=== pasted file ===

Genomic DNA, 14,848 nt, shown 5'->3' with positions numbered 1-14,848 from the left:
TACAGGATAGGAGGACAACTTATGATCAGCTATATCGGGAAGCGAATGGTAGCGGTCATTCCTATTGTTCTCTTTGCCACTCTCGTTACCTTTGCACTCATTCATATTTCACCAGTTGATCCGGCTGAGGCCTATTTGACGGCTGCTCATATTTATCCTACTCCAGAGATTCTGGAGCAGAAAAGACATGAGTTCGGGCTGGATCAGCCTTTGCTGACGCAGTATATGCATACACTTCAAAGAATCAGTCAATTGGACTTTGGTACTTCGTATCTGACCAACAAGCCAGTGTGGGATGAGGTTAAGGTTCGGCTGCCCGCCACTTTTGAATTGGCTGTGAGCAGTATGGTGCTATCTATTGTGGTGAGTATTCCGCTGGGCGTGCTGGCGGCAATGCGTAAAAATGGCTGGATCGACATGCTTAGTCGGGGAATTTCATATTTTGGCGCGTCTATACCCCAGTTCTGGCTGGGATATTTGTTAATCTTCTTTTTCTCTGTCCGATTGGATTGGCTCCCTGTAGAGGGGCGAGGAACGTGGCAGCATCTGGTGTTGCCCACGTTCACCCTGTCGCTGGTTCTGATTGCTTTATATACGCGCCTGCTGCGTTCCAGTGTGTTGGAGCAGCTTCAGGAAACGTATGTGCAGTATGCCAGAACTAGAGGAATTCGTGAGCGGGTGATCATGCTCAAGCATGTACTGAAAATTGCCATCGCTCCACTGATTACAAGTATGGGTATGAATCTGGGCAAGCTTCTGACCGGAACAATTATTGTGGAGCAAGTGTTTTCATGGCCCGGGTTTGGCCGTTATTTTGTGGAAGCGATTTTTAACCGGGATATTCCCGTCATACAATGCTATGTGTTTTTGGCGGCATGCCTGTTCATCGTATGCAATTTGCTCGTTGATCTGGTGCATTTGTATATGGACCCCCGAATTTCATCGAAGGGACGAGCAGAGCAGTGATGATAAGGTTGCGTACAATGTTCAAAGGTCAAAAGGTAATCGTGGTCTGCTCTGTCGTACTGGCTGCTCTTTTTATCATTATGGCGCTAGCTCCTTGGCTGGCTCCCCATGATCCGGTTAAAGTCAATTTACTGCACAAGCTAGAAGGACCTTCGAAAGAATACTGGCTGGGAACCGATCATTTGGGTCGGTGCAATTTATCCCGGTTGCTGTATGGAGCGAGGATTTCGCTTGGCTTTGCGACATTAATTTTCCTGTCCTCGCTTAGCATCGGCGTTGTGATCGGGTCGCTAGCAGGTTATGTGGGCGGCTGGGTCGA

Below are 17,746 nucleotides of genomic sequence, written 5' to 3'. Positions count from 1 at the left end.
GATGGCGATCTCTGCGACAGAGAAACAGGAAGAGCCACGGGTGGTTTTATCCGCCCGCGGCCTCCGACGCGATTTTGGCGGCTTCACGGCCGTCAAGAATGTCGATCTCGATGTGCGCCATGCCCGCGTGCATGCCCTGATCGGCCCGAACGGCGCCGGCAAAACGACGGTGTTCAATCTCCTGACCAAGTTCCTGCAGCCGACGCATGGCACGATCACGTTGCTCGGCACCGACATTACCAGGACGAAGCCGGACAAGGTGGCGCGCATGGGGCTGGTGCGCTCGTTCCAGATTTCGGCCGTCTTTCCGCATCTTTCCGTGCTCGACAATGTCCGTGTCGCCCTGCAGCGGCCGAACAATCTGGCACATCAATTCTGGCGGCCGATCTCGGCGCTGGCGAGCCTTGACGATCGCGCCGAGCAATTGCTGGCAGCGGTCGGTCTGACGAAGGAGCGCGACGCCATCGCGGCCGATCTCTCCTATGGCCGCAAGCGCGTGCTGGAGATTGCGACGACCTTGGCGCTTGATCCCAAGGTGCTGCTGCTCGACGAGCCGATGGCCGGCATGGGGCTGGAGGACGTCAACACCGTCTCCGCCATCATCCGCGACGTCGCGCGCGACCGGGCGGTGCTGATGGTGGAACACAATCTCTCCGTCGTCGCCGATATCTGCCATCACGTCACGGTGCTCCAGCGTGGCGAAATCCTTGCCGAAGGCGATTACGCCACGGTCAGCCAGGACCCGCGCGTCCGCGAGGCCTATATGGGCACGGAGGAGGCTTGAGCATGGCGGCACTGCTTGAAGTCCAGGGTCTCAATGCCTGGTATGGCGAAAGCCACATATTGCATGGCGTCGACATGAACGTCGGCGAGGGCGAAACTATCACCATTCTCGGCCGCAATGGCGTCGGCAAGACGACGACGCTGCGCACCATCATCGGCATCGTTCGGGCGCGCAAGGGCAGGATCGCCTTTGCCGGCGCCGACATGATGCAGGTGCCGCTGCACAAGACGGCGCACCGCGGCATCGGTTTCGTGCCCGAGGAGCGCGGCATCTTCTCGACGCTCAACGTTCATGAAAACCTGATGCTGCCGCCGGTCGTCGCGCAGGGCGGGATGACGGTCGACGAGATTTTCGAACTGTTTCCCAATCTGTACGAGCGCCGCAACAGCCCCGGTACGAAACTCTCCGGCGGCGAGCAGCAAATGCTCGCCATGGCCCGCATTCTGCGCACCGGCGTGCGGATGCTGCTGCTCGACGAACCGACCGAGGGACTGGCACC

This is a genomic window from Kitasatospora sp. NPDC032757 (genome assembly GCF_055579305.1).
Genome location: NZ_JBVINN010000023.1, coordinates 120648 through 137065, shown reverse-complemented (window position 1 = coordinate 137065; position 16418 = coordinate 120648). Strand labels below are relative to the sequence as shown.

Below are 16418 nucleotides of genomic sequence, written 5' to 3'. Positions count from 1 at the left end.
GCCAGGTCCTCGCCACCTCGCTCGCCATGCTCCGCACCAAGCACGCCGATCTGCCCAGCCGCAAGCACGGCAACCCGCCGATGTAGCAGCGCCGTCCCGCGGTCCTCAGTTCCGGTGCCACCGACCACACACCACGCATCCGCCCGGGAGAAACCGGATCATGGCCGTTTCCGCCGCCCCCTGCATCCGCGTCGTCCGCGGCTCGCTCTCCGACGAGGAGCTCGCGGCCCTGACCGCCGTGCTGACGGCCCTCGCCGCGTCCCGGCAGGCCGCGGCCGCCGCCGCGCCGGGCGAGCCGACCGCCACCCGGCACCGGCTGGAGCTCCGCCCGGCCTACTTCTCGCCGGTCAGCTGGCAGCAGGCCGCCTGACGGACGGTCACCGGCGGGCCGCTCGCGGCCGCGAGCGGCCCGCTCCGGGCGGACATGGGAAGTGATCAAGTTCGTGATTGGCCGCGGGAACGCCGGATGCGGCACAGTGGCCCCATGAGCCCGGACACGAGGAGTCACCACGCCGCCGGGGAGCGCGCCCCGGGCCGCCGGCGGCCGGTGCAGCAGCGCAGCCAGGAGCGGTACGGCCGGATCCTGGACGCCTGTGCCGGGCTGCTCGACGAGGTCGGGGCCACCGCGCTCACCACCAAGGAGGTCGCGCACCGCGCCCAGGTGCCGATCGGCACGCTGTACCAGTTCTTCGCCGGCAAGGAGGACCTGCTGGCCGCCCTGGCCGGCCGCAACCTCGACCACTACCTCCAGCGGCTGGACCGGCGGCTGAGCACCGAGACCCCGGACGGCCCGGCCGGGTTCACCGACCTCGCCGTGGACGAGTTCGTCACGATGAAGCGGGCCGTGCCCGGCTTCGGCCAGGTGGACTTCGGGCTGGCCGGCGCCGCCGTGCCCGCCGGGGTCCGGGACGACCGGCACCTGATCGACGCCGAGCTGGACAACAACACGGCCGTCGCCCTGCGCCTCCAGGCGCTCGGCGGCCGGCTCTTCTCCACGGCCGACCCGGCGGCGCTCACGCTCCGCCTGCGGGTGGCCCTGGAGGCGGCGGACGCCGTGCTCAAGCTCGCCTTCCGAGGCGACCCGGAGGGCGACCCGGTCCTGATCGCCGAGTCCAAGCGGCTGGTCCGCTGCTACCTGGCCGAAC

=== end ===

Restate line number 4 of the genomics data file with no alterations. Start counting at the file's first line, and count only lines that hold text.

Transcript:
GATGGCGATCTCTGCGACAGAGAAACAGGAAGAGCCACGGGTGGTTTTATCCGCCCGCGGCCTCCGACGCGATTTTGGCGGCTTCACGGCCGTCAAGAATGTCGATCTCGATGTGCGCCATGCCCGCGTGCATGCCCTGATCGGCCCGAACGGCGCCGGCAAAACGACGGTGTTCAATCTCCTGACCAAGTTCCTGCAGCCGACGCATGGCACGATCACGTTGCTCGGCACCGACATTACCAGGACGAAGCCGGACAAGGTGGCGCGCATGGGGCTGGTGCGCTCGTTCCAGATTTCGGCCGTCTTTCCGCATCTTTCCGTGCTCGACAATGTCCGTGTCGCCCTGCAGCGGCCGAACAATCTGGCACATCAATTCTGGCGGCCGATCTCGGCGCTGGCGAGCCTTGACGATCGCGCCGAGCAATTGCTGGCAGCGGTCGGTCTGACGAAGGAGCGCGACGCCATCGCGGCCGATCTCTCCTATGGCCGCAAGCGCGTGCTGGAGATTGCGACGACCTTGGCGCTTGATCCCAAGGTGCTGCTGCTCGACGAGCCGATGGCCGGCATGGGGCTGGAGGACGTCAACACCGTCTCCGCCATCATCCGCGACGTCGCGCGCGACCGGGCGGTGCTGATGGTGGAACACAATCTCTCCGTCGTCGCCGATATCTGCCATCACGTCACGGTGCTCCAGCGTGGCGAAATCCTTGCCGAAGGCGATTACGCCACGGTCAGCCAGGACCCGCGCGTCCGCGAGGCCTATATGGGCACGGAGGAGGCTTGAGCATGGCGGCACTGCTTGAAGTCCAGGGTCTCAATGCCTGGTATGGCGAAAGCCACATATTGCATGGCGTCGACATGAACGTCGGCGAGGGCGAAACTATCACCATTCTCGGCCGCAATGGCGTCGGCAAGACGACGACGCTGCGCACCATCATCGGCATCGTTCGGGCGCGCAAGGGCAGGATCGCCTTTGCCGGCGCCGACATGATGCAGGTGCCGCTGCACAAGACGGCGCACCGCGGCATCGGTTTCGTGCCCGAGGAGCGCGGCATCTTCTCGACGCTCAACGTTCATGAAAACCTGATGCTGCCGCCGGTCGTCGCGCAGGGCGGGATGACGGTCGACGAGATTTTCGAACTGTTTCCCAATCTGTACGAGCGCCGCAACAGCCCCGGTACGAAACTCTCCGGCGGCGAGCAGCAAATGCTCGCCATGGCCCGCATTCTGCGCACCGGCGTGCGGATGCTGCTGCTCGACGAACCGACCGAGGGACTGGCACC